A Commentary By Susan Estrich
Charlie Sheen is starting a new charity, and his new charity's first priority is to raise money for the Giants fan who was beaten up at Dodger Stadium.
Victims of violence, of all things.
You'd think he'd pick something safe like the environment or homelessness, something that wasn't quite so on the nose.
But if he had, would I have noticed? Would whatever news story I read have been written? Sad to say, but how many of us just see a quick laugh in a violent guy supporting victims of violence? (This, in turn, is sure to be met by defenders pointing out that Sheen's victims did not suffer brain damage. And what a relief that is, given that they were the mothers of his children.)
The good news, at least for Sheen, is that whatever our motivation, we're all talking about the merchandise sales from a performance of his one-man show in San Francisco, where the "Bryan Stow Fund," being as he was a San Francisco Giants fan, has particular resonance. Clever, huh?
There have been many appealing rascals, especially in the entertainment industry. But Sheen's popularity and audacity mirror bleakly the extent to which we have become a culture that applies no value judgments to its icons.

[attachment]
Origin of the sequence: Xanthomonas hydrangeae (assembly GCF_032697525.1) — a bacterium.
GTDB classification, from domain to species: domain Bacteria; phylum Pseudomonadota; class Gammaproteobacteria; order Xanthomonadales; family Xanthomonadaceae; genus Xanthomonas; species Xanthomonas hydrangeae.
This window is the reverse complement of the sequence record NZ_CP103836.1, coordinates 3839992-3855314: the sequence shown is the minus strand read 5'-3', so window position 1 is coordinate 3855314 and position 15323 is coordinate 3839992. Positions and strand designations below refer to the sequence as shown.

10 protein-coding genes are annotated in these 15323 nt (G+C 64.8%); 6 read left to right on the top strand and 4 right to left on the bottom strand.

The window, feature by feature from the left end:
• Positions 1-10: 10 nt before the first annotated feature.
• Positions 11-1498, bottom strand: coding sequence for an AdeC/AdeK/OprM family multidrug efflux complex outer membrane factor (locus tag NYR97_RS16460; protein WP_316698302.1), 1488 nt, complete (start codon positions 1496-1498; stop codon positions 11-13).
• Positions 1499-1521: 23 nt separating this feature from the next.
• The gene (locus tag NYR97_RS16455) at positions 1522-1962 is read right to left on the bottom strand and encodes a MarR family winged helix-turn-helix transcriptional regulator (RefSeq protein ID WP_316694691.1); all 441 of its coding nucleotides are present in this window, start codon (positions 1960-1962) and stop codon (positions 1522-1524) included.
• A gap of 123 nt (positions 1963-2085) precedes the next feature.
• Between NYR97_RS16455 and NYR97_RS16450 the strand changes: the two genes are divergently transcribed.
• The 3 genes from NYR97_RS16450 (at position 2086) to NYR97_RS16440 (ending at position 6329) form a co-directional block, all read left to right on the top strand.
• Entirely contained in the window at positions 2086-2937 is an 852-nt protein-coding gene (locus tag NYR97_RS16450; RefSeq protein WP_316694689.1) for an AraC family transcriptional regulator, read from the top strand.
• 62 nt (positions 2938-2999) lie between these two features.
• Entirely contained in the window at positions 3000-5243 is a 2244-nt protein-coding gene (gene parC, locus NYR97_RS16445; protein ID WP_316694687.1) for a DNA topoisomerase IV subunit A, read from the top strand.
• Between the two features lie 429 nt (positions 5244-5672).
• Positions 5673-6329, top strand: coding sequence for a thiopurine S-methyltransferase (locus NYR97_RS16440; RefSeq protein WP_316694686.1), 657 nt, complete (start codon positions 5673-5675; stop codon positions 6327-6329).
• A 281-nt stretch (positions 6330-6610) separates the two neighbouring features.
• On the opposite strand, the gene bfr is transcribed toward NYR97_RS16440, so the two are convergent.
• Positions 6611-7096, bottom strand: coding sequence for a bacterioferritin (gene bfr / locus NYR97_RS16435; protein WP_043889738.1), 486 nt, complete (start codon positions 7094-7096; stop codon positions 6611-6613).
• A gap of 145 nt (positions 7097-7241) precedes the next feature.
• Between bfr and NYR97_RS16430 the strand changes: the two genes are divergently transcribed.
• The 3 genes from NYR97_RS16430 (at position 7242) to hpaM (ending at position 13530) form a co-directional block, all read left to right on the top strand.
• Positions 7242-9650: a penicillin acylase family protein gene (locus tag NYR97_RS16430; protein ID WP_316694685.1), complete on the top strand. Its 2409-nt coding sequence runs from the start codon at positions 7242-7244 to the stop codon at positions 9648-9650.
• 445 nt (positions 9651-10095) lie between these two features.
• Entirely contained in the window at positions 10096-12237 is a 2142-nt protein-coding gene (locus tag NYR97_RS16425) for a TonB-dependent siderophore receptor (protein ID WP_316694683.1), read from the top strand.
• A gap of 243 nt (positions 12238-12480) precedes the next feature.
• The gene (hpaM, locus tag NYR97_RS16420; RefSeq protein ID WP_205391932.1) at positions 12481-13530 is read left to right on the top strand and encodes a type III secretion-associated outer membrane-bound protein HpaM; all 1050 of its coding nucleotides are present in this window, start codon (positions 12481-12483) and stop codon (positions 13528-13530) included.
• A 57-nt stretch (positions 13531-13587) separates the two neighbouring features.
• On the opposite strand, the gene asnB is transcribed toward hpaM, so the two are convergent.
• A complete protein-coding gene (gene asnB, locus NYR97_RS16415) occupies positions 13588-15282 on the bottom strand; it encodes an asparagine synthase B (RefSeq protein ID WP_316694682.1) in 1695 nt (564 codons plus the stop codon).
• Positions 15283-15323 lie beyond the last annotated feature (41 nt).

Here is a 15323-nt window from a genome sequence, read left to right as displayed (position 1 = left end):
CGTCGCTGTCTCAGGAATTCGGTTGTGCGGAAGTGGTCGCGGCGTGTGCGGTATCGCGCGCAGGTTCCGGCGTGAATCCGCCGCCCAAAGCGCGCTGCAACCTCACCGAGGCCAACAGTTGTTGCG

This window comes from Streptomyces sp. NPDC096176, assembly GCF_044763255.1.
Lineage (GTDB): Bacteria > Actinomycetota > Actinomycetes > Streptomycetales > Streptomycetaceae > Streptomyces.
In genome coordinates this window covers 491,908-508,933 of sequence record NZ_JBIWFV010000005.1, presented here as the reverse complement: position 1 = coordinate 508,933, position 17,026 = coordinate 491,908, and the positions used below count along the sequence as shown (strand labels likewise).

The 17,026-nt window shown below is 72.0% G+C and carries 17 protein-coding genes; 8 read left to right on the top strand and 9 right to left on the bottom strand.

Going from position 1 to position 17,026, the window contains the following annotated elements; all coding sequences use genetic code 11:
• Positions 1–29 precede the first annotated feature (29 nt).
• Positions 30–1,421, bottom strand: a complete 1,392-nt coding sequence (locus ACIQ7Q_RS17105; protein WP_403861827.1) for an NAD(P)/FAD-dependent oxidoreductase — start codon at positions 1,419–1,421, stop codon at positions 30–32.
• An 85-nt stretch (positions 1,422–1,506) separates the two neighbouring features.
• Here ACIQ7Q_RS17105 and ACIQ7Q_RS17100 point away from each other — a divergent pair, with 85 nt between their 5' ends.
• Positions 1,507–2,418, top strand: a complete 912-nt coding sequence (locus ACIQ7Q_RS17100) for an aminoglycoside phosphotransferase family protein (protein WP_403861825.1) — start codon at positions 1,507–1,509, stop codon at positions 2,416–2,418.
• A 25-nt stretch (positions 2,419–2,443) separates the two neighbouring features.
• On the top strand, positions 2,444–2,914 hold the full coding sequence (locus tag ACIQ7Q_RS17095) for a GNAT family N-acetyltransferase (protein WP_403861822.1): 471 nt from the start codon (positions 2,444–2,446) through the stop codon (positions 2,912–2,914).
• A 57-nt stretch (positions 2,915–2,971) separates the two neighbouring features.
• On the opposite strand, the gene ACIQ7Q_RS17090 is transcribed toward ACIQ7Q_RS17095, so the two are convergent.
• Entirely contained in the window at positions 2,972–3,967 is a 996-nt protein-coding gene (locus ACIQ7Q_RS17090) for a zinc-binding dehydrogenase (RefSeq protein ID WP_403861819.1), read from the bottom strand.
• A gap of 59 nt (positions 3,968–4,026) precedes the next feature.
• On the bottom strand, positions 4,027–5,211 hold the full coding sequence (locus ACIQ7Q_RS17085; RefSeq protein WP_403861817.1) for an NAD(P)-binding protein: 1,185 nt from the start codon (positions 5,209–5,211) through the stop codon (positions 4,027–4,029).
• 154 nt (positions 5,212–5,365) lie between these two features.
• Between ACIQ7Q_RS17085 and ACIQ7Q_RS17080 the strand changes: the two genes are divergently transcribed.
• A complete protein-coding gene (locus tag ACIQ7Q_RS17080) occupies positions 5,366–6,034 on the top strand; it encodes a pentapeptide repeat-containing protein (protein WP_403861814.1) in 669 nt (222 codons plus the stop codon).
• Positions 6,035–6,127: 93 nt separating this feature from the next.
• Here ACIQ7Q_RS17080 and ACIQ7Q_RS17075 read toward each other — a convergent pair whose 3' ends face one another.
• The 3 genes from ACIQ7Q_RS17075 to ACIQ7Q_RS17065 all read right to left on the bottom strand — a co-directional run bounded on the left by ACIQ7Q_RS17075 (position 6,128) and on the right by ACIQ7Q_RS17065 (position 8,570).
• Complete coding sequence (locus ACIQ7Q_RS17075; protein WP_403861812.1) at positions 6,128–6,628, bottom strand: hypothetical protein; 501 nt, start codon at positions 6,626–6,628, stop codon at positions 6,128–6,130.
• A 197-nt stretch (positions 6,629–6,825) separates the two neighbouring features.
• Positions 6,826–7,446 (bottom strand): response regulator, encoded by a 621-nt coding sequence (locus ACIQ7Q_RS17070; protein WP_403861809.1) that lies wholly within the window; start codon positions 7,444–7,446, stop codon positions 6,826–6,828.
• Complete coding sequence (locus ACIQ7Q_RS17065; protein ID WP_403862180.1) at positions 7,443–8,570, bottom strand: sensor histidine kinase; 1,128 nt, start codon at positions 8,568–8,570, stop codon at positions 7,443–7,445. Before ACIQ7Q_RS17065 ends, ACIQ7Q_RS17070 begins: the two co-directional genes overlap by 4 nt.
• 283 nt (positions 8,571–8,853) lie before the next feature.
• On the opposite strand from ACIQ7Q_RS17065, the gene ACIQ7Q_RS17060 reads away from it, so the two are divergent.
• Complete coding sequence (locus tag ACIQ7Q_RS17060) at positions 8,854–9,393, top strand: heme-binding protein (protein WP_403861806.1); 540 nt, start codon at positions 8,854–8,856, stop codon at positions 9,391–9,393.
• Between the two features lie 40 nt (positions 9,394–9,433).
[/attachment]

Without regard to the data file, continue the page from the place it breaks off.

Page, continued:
There he sits, with utter arrogance, surrounded by his three handmaidens, or whatever they are, a vicious, vile finger in the eye to decency. And he's selling himself and his merchandise for a guy who obviously needs and deserves help. Charlie Sheen, a guy with a good cause. As a press strategy, it clearly worked. But that's not my question. I'm worried about us, not him.
Have we lost a collective screw?
Have we no shame?
I'm all for efforts toward celebrity rehabilitation. No one stays in front of the public forever without requiring some rehabilitation along the way. I'm not expecting perfection. I'm wide open to even a touch of remorse.
But Sheen's whole game is to show none and announce that it is everyone else who has the problem and not him. He might be right.
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